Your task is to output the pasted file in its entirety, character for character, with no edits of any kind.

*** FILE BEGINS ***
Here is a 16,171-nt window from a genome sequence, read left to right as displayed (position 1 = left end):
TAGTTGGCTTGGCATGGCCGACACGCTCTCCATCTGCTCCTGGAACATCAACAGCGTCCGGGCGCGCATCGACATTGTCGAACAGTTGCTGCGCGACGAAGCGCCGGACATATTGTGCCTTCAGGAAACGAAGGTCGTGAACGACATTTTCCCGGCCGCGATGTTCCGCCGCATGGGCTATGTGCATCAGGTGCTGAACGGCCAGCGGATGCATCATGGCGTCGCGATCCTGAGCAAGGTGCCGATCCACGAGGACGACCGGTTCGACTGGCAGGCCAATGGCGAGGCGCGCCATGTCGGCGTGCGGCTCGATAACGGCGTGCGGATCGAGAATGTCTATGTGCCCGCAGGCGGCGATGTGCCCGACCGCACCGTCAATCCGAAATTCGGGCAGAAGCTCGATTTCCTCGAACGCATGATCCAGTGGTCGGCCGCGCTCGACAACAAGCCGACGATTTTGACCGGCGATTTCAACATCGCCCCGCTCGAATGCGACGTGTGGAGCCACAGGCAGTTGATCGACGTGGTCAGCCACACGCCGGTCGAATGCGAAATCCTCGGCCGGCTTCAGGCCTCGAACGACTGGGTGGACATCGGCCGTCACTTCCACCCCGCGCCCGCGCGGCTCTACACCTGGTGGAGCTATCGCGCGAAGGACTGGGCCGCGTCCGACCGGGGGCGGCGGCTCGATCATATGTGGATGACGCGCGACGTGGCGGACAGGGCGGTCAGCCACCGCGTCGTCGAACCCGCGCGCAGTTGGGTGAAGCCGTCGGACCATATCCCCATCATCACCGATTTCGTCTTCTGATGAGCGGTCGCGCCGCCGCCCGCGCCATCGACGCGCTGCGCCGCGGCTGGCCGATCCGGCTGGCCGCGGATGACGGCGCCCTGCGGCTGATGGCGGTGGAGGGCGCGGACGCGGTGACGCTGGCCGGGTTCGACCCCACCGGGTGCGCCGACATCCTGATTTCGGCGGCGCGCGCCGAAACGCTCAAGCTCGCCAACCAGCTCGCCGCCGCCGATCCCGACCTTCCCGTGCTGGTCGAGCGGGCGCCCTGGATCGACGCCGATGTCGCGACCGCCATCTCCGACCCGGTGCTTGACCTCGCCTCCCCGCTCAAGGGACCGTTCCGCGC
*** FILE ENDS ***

Here is a 16,171-nt window from a genome sequence, read left to right as displayed (position 1 = left end):
TAGTTGGCTTGGCATGGCCGACACGCTCTCCATCTGCTCCTGGAACATCAACAGCGTCCGGGCGCGCATCGACATTGTCGAACAGTTGCTGCGCGACGAAGCGCCGGACATATTGTGCCTTCAGGAAACGAAGGTCGTGAACGACATTTTCCCGGCCGCGATGTTCCGCCGCATGGGCTATGTGCATCAGGTGCTGAACGGCCAGCGGATGCATCATGGCGTCGCGATCCTGAGCAAGGTGCCGATCCACGAGGACGACCGGTTCGACTGGCAGGCCAATGGCGAGGCGCGCCATGTCGGCGTGCGGCTCGATAACGGCGTGCGGATCGAGAATGTCTATGTGCCCGCAGGCGGCGATGTGCCCGACCGCACCGTCAATCCGAAATTCGGGCAGAAGCTCGATTTCCTCGAACGCATGATCCAGTGGTCGGCCGCGCTCGACAACAAGCCGACGATTTTGACCGGCGATTTCAACATCGCCCCGCTCGAATGCGACGTGTGGAGCCACAGGCAGTTGATCGACGTGGTCAGCCACACGCCGGTCGAATGCGAAATCCTCGGCCGGCTTCAGGCCTCGAACGACTGGGTGGACATCGGCCGTCACTTCCACCCCGCGCCCGCGCGGCTCTACACCTGGTGGAGCTATCGCGCGAAGGACTGGGCCGCGTCCGACCGGGGGCGGCGGCTCGATCATATGTGGATGACGCGCGACGTGGCGGACAGGGCGGTCAGCCACCGCGTCGTCGAACCCGCGCGCAGTTGGGTGAAGCCGTCGGACCATATCCCCATCATCACCGATTTCGTCTTCTGATGAGCGGTCGCGCCGCCGCCCGCGCCATCGACGCGCTGCGCCGCGGCTGGCCGATCCGGCTGGCCGCGGATGACGGCGCCCTGCGGCTGATGGCGGTGGAGGGCGCGGACGCGGTGACGCTGGCCGGGTTCGACCCCACCGGGTGCGCCGACATCCTGATTTCGGCGGCGCGCGCCGAAACGCTCAAGCTCGCCAACCAGCTCGCCGCCGCCGATCCCGACCTTCCCGTGCTGGTCGAGCGGGCGCCCTGGATCGACGCCGATGTCGCGACCGCCATCTCCGACCCGGTGCTTGACCTCGCCTCCCCGCTCAAGGGACCGTTCCGCGC